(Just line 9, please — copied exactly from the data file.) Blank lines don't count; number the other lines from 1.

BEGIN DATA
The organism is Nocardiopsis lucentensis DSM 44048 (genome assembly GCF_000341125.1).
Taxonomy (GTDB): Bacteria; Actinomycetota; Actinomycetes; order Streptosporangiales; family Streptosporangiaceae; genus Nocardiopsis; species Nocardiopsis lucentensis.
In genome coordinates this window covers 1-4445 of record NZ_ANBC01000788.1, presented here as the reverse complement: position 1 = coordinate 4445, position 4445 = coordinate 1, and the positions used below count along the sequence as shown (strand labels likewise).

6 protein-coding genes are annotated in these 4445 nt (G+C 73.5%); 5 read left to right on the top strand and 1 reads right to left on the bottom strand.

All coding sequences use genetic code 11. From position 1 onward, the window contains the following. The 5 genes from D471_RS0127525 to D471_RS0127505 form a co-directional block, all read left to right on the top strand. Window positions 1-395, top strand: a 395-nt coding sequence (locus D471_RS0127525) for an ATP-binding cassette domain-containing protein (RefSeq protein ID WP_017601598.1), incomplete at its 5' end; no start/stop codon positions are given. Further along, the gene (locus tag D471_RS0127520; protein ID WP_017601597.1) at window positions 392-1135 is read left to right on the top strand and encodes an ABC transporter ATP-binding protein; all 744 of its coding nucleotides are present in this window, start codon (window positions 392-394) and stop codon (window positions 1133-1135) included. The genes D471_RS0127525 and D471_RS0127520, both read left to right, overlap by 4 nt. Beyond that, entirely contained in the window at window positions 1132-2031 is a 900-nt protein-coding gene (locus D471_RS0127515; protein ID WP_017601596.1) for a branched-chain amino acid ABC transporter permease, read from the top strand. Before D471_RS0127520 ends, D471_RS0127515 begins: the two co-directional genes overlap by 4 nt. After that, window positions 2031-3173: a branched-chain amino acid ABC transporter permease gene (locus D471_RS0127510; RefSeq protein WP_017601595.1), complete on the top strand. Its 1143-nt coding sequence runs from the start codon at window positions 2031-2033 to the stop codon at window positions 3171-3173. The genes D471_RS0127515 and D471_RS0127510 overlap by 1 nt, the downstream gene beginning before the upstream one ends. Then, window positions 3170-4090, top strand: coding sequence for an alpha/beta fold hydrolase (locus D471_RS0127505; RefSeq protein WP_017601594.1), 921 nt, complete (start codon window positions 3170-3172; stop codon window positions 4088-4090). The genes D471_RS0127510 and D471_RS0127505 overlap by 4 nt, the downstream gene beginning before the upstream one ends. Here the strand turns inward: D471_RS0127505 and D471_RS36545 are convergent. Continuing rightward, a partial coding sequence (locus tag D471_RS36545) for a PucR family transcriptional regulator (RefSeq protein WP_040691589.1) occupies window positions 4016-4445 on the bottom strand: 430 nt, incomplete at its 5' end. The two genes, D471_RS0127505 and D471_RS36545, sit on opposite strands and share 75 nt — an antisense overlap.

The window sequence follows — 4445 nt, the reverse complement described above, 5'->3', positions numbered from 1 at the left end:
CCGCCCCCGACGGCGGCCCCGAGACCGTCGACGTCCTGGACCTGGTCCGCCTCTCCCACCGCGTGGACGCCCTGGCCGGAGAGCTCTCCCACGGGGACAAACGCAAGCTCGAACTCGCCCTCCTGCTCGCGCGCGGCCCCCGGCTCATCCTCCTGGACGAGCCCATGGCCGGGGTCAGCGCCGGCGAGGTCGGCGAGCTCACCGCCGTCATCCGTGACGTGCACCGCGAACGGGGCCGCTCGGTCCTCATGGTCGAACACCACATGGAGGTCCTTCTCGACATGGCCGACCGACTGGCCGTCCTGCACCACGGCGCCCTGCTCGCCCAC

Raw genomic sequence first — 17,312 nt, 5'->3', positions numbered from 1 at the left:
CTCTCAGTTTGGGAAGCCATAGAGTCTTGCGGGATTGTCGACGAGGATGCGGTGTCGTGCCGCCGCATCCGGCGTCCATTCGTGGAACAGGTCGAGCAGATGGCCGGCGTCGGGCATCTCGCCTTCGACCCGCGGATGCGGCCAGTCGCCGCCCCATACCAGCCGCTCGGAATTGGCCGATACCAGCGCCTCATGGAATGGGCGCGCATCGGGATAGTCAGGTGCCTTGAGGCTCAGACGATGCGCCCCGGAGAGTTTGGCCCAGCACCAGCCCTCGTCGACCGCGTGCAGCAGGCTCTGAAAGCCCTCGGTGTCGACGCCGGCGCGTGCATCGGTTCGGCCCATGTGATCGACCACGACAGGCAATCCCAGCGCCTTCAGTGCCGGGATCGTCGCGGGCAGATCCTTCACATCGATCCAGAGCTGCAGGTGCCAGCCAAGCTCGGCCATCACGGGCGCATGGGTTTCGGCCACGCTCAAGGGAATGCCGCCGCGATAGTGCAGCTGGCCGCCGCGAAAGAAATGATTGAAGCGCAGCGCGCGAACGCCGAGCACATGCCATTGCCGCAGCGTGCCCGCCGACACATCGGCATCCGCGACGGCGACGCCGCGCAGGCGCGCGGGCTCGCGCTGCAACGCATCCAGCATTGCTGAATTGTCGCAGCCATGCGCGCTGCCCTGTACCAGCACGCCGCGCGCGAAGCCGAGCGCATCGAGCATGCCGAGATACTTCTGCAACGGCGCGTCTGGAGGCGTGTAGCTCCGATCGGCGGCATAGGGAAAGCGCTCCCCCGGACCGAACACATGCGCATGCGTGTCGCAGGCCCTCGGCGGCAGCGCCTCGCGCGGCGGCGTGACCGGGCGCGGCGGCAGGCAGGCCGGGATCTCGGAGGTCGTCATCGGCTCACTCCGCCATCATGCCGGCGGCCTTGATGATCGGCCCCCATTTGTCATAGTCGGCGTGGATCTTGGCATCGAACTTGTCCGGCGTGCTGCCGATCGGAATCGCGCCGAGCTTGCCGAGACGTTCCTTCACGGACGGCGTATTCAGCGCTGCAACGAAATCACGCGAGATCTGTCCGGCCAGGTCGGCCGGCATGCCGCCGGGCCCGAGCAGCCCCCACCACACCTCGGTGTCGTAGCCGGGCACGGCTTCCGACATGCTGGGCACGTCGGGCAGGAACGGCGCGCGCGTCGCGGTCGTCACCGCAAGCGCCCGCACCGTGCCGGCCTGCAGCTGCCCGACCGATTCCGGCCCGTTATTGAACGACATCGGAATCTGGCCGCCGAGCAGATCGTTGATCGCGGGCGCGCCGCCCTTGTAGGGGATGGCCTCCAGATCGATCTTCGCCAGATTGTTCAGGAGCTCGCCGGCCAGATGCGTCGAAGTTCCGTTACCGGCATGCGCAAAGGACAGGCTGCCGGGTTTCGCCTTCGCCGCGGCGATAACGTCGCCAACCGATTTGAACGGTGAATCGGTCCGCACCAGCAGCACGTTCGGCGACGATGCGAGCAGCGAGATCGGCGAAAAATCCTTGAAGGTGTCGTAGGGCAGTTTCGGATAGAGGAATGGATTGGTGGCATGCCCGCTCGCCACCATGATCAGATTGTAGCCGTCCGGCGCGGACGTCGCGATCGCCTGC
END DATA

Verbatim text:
CTCTCAGTTTGGGAAGCCATAGAGTCTTGCGGGATTGTCGACGAGGATGCGGTGTCGTGCCGCCGCATCCGGCGTCCATTCGTGGAACAGGTCGAGCAGATGGCCGGCGTCGGGCATCTCGCCTTCGACCCGCGGATGCGGCCAGTCGCCGCCCCATACCAGCCGCTCGGAATTGGCCGATACCAGCGCCTCATGGAATGGGCGCGCATCGGGATAGTCAGGTGCCTTGAGGCTCAGACGATGCGCCCCGGAGAGTTTGGCCCAGCACCAGCCCTCGTCGACCGCGTGCAGCAGGCTCTGAAAGCCCTCGGTGTCGACGCCGGCGCGTGCATCGGTTCGGCCCATGTGATCGACCACGACAGGCAATCCCAGCGCCTTCAGTGCCGGGATCGTCGCGGGCAGATCCTTCACATCGATCCAGAGCTGCAGGTGCCAGCCAAGCTCGGCCATCACGGGCGCATGGGTTTCGGCCACGCTCAAGGGAATGCCGCCGCGATAGTGCAGCTGGCCGCCGCGAAAGAAATGATTGAAGCGCAGCGCGCGAACGCCGAGCACATGCCATTGCCGCAGCGTGCCCGCCGACACATCGGCATCCGCGACGGCGACGCCGCGCAGGCGCGCGGGCTCGCGCTGCAACGCATCCAGCATTGCTGAATTGTCGCAGCCATGCGCGCTGCCCTGTACCAGCACGCCGCGCGCGAAGCCGAGCGCATCGAGCATGCCGAGATACTTCTGCAACGGCGCGTCTGGAGGCGTGTAGCTCCGATCGGCGGCATAGGGAAAGCGCTCCCCCGGACCGAACACATGCGCATGCGTGTCGCAGGCCCTCGGCGGCAGCGCCTCGCGCGGCGGCGTGACCGGGCGCGGCGGCAGGCAGGCCGGGATCTCGGAGGTCGTCATCGGCTCACTCCGCCATCATGCCGGCGGCCTTGATGATCGGCCCCCATTTGTCATAGTCGGCGTGGATCTTGGCATCGAACTTGTCCGGCGTGCTGCCGATCGGAATCGCGCCGAGCTTGCCGAGACGTTCCTTCACGGACGGCGTATTCAGCGCTGCAACGAAATCACGCGAGATCTGTCCGGCCAGGTCGGCCGGCATGCCGCCGGGCCCGAGCAGCCCCCACCACACCTCGGTGTCGTAGCCGGGCACGGCTTCCGACATGCTGGGCACGTCGGGCAGGAACGGCGCGCGCGTCGCGGTCGTCACCGCAAGCGCCCGCACCGTGCCGGCCTGCAGCTGCCCGACCGATTCCGGCCCGTTATTGAACGACATCGGAATCTGGCCGCCGAGCAGATCGTTGATCGCGGGCGCGCCGCCCTTGTAGGGGATGGCCTCCAGATCGATCTTCGCCAGATTGTTCAGGAGCTCGCCGGCCAGATGCGTCGAAGTTCCGTTACCGGCATGCGCAAAGGACAGGCTGCCGGGTTTCGCCTTCGCCGCGGCGATAACGTCGCCAACCGATTTGAACGGTGAATCGGTCCGCACCAGCAGCACGTTCGGCGACGATGCGAGCAGCGAGATCGGCGAAAAATCCTTGAAGGTGTCGTAGGGCAGTTTCGGATAGAGGAATGGATTGGTGGCATGCCCGCTCGCCACCATGATCAGATTGTAGCCGTCCGGCGCGGACGTCGCGATCGCCTGC